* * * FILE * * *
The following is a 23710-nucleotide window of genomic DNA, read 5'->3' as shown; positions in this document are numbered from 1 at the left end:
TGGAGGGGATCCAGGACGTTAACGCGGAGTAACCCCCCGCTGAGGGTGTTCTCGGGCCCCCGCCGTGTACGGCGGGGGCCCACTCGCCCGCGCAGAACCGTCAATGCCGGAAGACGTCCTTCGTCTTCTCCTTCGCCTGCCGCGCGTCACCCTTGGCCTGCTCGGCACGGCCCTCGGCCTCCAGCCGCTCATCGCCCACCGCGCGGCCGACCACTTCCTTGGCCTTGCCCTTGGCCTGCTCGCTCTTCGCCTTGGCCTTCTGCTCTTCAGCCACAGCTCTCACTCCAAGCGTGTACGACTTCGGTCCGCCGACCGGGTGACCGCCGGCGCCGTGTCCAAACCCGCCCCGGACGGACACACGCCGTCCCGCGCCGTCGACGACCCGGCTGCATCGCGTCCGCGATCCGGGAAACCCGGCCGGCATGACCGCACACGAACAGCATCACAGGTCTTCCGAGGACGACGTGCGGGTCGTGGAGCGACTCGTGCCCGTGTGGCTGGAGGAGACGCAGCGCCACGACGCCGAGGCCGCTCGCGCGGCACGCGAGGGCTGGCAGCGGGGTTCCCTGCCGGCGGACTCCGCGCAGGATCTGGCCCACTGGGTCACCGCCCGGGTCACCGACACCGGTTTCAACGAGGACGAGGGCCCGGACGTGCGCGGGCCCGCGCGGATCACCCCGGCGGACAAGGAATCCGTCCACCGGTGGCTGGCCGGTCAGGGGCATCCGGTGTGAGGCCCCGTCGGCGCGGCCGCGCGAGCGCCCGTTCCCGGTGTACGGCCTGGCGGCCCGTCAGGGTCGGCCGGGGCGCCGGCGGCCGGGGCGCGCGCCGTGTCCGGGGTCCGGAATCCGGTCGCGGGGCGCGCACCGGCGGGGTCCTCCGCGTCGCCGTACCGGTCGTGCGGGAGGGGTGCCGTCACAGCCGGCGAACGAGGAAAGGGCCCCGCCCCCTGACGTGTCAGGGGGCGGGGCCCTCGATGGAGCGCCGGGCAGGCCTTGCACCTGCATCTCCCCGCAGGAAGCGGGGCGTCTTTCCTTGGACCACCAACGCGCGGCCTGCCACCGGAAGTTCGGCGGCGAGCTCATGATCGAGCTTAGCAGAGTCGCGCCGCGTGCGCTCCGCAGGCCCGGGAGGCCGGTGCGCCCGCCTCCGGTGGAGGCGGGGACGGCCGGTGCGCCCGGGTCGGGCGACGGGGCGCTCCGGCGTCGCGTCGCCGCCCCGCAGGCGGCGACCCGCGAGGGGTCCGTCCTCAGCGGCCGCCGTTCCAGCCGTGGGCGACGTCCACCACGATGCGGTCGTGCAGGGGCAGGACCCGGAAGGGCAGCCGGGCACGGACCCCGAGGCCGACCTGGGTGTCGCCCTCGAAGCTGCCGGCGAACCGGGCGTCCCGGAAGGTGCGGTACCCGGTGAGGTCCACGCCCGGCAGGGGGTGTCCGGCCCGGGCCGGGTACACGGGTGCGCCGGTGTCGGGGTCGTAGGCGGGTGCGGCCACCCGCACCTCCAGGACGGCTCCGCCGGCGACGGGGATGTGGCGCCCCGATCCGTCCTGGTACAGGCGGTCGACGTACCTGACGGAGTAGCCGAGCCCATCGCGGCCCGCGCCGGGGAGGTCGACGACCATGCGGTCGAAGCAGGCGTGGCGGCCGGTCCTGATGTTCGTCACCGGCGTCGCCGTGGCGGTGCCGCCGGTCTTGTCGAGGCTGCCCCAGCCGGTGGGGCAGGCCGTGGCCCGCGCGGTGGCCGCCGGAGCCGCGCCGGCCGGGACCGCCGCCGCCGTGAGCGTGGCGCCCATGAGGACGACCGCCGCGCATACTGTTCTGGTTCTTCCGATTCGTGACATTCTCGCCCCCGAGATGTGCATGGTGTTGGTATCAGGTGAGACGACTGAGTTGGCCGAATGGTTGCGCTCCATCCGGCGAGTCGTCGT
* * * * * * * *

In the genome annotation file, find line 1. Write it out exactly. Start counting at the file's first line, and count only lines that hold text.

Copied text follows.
The following is a 23710-nucleotide window of genomic DNA, read 5'->3' as shown; positions in this document are numbered from 1 at the left end: